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Hippocrates, the father of modern medicine, in 400 BC claimed that he will not suggest or give any deadly medicine to anyone. From that time onward many things have changed, including the views about euthanasia. Eu in Greek means God and thanatos is death, and thus euthanasia got its name.

The term euthanasia is used to describe termination of someone’s life without any pain. This merciful killing or assisted suicide, as this is also well known, is permitted is some countries but forbidden in other. In Sweden, Norway, Belgium and Albania euthanasia is legal if the patient is suffering from incurable diseases and chronic pain, while in the United States, the person cannot be euthanized for any reason and under any circumstances, since this is illegal procedure.

Historic Overview of Euthanasia

Ancient Greeks and Romans thought that the person who had no interest in living should not be kept alive and therefore allowed voluntary euthanasia. However, Hippocrates had different ideas, opposing this procedure in his Oath. All around the globe, doctors still believe in this principle and protect their patients taking Hippocrates Oath at the beginning of their careers.

In 14th century England it was illegal to commit suicide but also to help someone kill himself/herself. However, the first low against this procedure, the anti-euthanasia law was passed in 1828 in New York, after many debates about this topic.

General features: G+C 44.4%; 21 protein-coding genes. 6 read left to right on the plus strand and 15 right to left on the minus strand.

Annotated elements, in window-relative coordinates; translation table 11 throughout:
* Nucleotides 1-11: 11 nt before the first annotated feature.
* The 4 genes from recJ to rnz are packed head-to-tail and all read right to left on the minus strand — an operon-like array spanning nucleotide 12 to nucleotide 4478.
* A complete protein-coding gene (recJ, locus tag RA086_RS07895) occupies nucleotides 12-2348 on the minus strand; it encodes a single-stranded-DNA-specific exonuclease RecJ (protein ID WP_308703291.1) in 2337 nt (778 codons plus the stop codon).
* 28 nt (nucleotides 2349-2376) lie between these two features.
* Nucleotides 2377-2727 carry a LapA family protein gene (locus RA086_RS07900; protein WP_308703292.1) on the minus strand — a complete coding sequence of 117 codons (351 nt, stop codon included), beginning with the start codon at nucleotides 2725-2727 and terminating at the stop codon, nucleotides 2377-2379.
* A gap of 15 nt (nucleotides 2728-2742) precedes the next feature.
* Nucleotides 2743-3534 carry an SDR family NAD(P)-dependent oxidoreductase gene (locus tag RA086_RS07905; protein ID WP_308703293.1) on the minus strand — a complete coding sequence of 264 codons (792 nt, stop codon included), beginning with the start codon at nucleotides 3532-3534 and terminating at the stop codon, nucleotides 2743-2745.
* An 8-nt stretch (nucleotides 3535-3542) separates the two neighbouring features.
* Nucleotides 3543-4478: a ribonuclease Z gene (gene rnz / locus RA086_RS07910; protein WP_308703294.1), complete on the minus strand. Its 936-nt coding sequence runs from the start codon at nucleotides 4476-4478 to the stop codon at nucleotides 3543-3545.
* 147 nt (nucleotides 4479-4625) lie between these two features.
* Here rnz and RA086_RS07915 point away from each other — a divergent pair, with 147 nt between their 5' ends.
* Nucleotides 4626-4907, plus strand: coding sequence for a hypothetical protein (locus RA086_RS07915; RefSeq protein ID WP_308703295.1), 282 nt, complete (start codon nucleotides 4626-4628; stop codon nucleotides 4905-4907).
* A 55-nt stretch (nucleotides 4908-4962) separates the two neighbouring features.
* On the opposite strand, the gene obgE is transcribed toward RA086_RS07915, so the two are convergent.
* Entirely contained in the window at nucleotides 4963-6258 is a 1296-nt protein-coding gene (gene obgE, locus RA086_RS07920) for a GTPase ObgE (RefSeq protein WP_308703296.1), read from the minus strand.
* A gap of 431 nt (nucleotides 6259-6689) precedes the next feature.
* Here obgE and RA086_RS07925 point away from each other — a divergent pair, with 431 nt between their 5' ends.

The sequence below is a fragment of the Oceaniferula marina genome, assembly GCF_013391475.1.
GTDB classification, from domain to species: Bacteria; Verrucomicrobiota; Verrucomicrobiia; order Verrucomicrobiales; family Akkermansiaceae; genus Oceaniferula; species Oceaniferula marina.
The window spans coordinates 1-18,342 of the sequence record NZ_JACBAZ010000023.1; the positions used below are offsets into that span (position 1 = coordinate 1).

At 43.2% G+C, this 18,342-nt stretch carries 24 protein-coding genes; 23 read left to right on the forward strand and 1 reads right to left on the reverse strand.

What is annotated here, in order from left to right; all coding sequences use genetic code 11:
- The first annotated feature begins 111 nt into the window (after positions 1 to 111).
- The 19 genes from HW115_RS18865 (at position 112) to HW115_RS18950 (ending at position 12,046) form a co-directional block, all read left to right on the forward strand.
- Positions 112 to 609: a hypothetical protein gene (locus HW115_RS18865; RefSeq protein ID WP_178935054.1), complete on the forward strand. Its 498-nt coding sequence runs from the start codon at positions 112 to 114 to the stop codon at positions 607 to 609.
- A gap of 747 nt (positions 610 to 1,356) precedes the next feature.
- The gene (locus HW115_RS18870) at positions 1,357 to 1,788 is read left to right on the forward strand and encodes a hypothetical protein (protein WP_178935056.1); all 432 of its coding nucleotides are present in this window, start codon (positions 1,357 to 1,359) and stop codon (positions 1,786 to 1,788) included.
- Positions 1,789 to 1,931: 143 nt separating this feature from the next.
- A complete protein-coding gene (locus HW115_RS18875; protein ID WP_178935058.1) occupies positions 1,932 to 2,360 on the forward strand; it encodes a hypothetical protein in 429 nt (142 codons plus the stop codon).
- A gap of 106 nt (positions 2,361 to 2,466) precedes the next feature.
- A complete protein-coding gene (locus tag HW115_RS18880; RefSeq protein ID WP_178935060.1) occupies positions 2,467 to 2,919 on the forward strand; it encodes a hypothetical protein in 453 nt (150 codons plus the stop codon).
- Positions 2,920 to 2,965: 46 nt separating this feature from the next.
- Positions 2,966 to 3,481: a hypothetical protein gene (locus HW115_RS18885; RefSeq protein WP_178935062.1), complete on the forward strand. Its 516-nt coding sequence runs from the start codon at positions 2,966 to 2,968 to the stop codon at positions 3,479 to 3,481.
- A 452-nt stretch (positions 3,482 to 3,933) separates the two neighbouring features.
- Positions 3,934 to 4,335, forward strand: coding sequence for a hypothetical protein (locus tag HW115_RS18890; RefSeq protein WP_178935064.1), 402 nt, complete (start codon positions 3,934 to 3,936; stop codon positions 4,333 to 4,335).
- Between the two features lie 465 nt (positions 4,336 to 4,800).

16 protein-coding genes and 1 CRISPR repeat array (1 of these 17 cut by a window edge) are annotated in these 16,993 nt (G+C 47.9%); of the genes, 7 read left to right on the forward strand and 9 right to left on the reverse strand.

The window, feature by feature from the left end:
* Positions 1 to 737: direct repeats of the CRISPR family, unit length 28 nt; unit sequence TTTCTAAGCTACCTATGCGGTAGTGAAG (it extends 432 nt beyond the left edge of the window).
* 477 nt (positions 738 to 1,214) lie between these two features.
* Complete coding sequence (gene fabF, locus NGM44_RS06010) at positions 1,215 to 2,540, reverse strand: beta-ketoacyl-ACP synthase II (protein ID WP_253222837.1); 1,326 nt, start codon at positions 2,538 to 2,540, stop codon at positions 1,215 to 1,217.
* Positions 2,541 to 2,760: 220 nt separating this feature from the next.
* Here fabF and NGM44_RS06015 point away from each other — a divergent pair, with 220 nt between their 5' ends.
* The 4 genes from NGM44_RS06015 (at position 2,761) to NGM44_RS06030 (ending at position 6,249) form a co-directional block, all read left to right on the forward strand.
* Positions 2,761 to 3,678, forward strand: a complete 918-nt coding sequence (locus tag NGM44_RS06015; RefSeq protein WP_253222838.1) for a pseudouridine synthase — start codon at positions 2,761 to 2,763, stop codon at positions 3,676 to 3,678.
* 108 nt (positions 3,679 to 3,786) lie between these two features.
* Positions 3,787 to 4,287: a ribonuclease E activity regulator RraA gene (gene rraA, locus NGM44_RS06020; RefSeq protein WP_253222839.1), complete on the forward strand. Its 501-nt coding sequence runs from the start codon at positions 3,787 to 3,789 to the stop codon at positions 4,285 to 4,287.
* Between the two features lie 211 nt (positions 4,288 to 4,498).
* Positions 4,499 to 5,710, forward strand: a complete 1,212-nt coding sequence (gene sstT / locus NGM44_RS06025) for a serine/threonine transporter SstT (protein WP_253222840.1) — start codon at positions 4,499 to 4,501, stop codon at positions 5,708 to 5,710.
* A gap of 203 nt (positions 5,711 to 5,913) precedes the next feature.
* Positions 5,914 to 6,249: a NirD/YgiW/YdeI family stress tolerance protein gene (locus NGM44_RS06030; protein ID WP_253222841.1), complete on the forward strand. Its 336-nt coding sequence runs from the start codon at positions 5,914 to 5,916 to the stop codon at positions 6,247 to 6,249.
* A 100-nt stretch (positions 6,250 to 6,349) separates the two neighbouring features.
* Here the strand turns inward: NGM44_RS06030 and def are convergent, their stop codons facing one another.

At that time euthanasia was classified into two types. If someone who was terminally ill was euthanized giving the consent, it was considered to be voluntary euthanasia. Involuntary euthanasia, on the other hand, was the term used to describe the termination of a life of terminally ill patients without their prior consent.

Euthanasia in Modern Days

Involuntary killing of the diseased, disabled or handicapped people was practiced by some German doctors in gas chambers before and during the WWII (World War II). This way, about 300.000 people, mostly Germans, were killed because of some handicap or mental problem, but Nazi doctors used the same method to eliminate Jews, gypsies, Russians and all others they captured.

First organizations for legalization of euthanasia were established in 1930s, in London and later in the United States. At the moment, these organizations have more than 60.000 members but the debate about this issue is still ongoing.

Several doctors were prosecuted for assisted suicide. The latest case happened in 1999, when Dr. Kevorkian helped his final stage amyotrophic lateral sclerosis (ALS) patient to end his life. For this decision, Dr. Kevorkian spent 8 years imprisoned.

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